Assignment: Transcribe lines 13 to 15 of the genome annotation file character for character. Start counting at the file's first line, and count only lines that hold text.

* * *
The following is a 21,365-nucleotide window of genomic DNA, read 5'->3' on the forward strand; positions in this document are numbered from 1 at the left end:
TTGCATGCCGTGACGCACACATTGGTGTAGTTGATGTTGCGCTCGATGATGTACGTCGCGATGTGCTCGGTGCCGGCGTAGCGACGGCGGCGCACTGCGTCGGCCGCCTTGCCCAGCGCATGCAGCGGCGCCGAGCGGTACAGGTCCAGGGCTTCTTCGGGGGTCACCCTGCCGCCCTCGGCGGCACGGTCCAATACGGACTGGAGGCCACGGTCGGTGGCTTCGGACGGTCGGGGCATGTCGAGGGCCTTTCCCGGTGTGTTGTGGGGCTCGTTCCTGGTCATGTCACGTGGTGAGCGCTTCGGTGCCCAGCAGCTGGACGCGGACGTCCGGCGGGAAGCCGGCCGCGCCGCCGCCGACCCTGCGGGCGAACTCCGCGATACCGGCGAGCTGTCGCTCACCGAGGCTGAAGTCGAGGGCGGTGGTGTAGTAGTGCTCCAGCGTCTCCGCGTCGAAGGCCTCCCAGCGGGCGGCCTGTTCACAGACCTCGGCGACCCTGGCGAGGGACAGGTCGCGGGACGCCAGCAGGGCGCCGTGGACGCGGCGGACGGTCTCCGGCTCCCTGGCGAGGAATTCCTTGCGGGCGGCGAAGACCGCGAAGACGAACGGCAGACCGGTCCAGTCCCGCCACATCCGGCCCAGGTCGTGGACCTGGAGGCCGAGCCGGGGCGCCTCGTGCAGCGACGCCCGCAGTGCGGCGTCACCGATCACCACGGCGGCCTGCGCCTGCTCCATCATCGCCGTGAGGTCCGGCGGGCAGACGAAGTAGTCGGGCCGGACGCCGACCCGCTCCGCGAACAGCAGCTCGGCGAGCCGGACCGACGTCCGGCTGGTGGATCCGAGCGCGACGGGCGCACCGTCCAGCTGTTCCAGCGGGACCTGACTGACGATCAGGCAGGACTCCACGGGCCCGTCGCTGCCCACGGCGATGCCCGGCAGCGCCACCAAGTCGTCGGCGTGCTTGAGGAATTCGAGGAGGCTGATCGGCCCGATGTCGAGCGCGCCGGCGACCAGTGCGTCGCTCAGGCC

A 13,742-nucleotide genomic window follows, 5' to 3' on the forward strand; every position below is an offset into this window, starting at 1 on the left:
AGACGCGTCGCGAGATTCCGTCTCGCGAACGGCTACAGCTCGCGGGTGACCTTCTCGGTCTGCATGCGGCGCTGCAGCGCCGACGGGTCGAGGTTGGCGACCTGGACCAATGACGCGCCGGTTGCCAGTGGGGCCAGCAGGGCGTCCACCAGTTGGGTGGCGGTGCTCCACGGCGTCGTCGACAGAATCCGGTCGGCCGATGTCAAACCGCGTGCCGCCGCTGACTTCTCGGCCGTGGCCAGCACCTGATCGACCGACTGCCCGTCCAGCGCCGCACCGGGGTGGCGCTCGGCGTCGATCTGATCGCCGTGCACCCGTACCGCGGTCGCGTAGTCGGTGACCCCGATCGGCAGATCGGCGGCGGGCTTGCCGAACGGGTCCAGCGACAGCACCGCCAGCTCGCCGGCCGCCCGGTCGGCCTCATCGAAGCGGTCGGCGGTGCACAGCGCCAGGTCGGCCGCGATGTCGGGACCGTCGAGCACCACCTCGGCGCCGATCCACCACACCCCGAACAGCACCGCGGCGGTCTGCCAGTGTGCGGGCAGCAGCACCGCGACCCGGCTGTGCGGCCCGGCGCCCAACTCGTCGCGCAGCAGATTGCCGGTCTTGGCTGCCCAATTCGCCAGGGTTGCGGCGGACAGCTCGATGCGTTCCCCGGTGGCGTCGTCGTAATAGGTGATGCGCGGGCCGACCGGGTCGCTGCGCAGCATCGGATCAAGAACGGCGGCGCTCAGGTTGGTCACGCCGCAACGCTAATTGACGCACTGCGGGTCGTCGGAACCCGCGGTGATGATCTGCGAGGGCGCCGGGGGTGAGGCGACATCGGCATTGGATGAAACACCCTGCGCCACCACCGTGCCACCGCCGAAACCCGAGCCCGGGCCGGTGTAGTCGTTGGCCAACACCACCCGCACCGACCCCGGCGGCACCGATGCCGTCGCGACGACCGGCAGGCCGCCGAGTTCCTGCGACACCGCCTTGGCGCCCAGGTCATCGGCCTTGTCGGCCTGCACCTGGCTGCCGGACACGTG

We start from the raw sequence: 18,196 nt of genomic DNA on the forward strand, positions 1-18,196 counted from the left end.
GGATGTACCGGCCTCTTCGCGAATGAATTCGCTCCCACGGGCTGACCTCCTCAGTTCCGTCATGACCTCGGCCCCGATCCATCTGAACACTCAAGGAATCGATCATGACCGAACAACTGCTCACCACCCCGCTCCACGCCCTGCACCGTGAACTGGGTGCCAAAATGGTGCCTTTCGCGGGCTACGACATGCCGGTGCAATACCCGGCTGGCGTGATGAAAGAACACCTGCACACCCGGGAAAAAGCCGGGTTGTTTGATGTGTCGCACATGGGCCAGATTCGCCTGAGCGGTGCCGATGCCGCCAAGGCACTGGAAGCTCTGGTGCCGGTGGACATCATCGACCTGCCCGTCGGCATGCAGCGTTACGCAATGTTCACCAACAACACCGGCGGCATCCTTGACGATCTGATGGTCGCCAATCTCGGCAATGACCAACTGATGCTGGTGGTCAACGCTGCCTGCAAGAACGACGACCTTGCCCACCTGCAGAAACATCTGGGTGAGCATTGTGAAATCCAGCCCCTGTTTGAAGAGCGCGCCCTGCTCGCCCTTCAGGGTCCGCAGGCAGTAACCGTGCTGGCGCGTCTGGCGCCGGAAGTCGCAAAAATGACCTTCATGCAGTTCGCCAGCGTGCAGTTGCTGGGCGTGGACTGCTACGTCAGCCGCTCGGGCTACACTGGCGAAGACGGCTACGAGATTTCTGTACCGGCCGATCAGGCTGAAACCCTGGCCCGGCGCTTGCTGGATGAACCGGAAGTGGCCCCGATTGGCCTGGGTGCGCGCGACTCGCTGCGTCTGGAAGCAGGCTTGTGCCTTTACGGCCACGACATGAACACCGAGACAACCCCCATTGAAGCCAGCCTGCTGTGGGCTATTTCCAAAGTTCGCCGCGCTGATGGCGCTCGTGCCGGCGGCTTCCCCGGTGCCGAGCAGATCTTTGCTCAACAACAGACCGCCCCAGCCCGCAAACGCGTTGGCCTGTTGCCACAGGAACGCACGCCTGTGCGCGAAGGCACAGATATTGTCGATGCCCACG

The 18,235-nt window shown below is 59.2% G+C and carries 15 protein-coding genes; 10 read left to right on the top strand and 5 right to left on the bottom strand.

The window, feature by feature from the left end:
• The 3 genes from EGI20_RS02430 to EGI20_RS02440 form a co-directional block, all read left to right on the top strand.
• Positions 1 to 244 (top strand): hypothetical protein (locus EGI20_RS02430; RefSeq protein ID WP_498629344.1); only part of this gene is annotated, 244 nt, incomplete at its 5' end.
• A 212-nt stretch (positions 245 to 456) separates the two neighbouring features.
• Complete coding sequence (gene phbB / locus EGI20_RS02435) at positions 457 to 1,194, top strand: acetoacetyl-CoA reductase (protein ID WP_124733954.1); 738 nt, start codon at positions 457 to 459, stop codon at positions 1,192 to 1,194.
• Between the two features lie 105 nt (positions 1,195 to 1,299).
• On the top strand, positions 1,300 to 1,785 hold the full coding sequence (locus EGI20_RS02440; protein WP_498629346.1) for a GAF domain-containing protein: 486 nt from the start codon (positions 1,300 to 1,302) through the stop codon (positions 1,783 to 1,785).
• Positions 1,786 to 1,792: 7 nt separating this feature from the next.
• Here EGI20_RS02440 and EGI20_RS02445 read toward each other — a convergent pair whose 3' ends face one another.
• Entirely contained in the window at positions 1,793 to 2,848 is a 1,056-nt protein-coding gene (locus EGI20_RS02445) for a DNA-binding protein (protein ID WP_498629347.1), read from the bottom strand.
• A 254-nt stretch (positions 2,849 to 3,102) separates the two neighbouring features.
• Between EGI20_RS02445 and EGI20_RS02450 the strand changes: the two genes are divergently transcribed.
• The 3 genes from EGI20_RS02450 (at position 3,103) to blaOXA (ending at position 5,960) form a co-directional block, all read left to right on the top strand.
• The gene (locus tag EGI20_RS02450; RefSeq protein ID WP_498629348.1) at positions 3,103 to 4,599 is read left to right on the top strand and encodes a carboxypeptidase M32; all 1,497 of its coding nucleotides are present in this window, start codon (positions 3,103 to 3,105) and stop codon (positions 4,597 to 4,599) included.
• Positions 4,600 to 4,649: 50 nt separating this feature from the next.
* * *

• Between the two features lie 105 nt (positions 1,195 to 1,299).
• On the top strand, positions 1,300 to 1,785 hold the full coding sequence (locus EGI20_RS02440; protein WP_498629346.1) for a GAF domain-containing protein: 486 nt from the start codon (positions 1,300 to 1,302) through the stop codon (positions 1,783 to 1,785).
• Positions 1,786 to 1,792: 7 nt separating this feature from the next.